No one seemed to know the cause of the burns. The defendant speculated the burns resulted from an allergic reaction to the surgical antiseptic known as betadine. The Grahams deposed Dr. McCoy, the defendant's witness and longstanding plastic surgeon, who opined the burns resulted from an "exothermic reaction of the setting plaster." McCoy said as plaster of paris sets and changes from wet to dry it gives off a certain amount of heat, and in very unusual cases, "much less than one percent," results in burns to the patient. He had seen only two or three such cases in about fifty years. McCoy said the patient here did nothing wrong, but she may have suffered inadequate circulation which did not carry off the heat created on her skin surface.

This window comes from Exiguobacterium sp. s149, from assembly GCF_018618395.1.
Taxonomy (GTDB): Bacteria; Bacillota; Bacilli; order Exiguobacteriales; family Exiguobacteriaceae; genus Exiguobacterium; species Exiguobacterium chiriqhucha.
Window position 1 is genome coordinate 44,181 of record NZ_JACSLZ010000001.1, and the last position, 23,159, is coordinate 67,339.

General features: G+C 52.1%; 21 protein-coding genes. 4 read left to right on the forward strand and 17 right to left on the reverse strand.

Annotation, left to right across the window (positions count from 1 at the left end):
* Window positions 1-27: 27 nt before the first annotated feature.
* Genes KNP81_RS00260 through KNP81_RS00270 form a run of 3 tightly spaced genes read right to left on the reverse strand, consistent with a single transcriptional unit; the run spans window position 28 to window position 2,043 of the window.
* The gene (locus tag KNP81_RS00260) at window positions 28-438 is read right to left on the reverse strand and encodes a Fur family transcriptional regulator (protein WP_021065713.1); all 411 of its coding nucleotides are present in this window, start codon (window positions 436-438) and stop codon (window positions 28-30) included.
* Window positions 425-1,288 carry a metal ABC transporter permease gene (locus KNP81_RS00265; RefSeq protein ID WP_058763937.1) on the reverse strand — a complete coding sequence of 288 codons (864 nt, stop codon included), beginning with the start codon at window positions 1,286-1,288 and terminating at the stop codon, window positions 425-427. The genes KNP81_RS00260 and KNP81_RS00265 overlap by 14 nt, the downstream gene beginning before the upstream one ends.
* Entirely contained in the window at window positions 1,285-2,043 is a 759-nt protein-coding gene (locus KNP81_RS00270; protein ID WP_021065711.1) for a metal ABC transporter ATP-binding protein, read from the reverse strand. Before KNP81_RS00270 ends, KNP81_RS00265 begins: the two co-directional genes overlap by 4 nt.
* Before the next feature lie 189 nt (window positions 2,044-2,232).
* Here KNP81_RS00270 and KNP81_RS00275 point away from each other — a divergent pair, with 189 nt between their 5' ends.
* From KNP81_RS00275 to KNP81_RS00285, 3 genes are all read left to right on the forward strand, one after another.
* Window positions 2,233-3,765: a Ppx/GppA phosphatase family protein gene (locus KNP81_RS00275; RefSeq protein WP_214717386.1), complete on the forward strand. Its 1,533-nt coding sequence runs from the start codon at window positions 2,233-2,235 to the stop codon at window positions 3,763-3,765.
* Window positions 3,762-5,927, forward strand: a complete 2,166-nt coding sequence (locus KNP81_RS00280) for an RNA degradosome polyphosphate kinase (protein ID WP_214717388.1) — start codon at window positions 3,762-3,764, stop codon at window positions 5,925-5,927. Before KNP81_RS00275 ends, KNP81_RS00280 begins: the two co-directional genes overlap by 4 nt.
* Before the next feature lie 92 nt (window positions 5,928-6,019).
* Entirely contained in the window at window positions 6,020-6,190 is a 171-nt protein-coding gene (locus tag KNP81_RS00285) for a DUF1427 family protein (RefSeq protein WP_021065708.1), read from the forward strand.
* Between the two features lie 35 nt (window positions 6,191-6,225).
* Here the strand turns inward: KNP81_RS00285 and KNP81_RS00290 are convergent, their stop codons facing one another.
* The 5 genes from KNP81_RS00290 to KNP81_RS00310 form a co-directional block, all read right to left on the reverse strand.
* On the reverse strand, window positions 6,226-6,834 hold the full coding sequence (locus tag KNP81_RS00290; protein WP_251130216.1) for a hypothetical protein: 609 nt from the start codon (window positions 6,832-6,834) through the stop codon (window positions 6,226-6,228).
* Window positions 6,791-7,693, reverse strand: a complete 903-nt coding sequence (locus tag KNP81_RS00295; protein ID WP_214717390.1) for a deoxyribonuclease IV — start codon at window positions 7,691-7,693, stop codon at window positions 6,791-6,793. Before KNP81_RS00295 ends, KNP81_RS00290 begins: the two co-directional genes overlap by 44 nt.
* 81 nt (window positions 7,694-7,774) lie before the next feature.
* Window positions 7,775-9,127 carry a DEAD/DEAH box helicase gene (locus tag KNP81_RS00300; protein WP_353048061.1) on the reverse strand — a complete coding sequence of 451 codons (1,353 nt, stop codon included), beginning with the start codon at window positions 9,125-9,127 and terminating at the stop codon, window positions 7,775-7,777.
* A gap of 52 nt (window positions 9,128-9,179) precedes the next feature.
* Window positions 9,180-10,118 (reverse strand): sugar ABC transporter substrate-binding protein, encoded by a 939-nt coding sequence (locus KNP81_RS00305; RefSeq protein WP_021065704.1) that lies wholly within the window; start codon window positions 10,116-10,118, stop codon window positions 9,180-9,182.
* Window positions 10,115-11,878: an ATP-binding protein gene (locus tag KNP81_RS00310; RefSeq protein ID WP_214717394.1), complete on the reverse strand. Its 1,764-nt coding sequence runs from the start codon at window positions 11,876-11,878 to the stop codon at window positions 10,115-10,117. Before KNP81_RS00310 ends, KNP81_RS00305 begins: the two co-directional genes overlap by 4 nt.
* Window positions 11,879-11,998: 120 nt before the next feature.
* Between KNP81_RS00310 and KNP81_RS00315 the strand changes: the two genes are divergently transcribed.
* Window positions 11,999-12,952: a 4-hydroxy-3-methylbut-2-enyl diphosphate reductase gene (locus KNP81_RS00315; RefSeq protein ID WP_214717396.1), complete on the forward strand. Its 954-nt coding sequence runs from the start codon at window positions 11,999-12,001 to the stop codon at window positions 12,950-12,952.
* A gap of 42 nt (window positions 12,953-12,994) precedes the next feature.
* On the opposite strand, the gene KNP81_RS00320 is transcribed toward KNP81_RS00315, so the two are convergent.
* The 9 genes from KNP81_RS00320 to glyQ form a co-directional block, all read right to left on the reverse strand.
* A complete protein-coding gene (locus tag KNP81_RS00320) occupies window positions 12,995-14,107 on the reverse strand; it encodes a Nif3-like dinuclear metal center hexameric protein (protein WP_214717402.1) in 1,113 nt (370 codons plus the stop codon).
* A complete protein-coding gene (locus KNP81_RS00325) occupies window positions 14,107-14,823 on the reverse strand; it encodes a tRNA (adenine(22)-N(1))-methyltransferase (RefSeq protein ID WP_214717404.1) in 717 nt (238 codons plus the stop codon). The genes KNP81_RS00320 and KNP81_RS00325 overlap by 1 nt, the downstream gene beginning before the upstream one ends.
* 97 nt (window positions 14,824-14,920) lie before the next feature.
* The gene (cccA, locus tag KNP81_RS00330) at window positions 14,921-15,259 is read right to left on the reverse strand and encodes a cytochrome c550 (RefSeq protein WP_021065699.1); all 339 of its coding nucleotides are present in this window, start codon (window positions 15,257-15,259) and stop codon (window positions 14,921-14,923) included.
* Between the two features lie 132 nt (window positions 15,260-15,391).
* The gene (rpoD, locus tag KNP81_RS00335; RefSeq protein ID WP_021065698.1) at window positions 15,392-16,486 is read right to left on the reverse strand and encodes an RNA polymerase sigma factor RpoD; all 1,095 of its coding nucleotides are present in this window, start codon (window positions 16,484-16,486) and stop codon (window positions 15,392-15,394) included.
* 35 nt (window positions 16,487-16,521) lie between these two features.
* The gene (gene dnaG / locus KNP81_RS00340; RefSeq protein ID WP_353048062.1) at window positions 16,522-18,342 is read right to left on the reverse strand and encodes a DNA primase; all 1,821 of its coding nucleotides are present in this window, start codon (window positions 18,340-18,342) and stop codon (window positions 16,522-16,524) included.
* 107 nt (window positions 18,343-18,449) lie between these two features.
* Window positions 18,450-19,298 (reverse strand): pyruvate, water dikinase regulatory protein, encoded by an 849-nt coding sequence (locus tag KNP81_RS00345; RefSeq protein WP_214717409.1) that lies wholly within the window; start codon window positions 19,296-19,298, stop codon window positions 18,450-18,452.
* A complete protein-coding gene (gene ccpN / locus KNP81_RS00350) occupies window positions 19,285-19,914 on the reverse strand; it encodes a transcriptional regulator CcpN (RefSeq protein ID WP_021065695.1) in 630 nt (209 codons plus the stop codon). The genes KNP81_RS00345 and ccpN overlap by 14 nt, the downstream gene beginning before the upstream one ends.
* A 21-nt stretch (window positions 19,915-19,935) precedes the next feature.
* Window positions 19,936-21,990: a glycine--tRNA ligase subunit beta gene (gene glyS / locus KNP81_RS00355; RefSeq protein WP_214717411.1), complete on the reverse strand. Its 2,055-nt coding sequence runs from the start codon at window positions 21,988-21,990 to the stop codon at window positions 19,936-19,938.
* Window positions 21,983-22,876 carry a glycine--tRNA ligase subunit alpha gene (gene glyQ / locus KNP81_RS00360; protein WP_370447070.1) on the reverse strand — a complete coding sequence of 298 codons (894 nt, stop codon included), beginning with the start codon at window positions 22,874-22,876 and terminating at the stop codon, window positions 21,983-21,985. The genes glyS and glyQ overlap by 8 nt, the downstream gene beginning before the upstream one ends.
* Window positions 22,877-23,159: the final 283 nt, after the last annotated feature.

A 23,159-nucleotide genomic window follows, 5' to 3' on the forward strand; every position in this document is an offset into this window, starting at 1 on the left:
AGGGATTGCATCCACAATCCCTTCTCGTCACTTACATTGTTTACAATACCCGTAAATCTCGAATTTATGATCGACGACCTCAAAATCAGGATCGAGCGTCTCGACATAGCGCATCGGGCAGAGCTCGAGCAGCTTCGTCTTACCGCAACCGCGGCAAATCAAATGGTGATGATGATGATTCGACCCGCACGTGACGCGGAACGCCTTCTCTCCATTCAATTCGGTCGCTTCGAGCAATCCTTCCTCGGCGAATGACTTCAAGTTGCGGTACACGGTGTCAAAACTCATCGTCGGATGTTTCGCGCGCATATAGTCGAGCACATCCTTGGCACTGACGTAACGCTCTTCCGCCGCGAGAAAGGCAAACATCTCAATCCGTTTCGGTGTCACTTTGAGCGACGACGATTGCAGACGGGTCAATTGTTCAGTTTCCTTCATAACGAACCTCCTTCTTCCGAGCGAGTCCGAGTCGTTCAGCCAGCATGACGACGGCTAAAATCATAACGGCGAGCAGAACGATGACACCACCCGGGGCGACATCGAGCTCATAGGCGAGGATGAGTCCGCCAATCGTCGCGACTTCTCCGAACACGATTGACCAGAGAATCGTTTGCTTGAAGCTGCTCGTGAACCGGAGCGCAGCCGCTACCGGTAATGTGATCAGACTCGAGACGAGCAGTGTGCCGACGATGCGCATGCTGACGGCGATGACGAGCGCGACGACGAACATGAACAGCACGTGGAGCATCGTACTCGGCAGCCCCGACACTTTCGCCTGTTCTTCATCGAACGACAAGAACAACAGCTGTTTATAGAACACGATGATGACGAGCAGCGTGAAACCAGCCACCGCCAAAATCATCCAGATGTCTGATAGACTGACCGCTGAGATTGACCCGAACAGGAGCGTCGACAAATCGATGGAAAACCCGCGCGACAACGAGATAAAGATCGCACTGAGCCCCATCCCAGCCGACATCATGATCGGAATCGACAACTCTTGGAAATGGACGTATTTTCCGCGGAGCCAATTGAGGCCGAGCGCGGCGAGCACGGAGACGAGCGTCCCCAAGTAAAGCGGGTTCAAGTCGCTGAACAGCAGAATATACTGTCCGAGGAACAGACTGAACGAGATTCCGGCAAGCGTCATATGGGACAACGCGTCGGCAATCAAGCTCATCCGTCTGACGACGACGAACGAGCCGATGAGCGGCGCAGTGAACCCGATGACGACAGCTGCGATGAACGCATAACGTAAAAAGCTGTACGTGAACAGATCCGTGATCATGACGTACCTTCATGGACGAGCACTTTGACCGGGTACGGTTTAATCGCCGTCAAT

Basically, the evidence before the court revealed Thompson operated on Graham for nerve and tendon damage to the top of her right foot. Thompson applied a splint and a plaster of paris cast that extended almost to the top of the right calf. The purpose of the cast was to immobilize the foot. Immediately following surgery and after regaining consciousness, the plaintiff complained of blisters on her calf underneath the cast. These blisters turned out to be third degree burns. The parties do not contest this account of what happened. Under the standard of review of Rule 74.04, Mo.Ct.R. 74.04, concerning summary judgment, this court views the facts in a light most favorable to the appellant. American Family Mut. Ins. Co. v. Truck Ins. Exch., 825 S.W.2d 687, 688 (Mo.App. 1992). Review is equivalent to a court tried matter, and if, as a matter of law, the result is sustainable on any theory, then this court must sustain the judgment. Coon v. Atchison Topeka Santa Fe, 826 S.W.2d 66, 68 (Mo.App. 1992).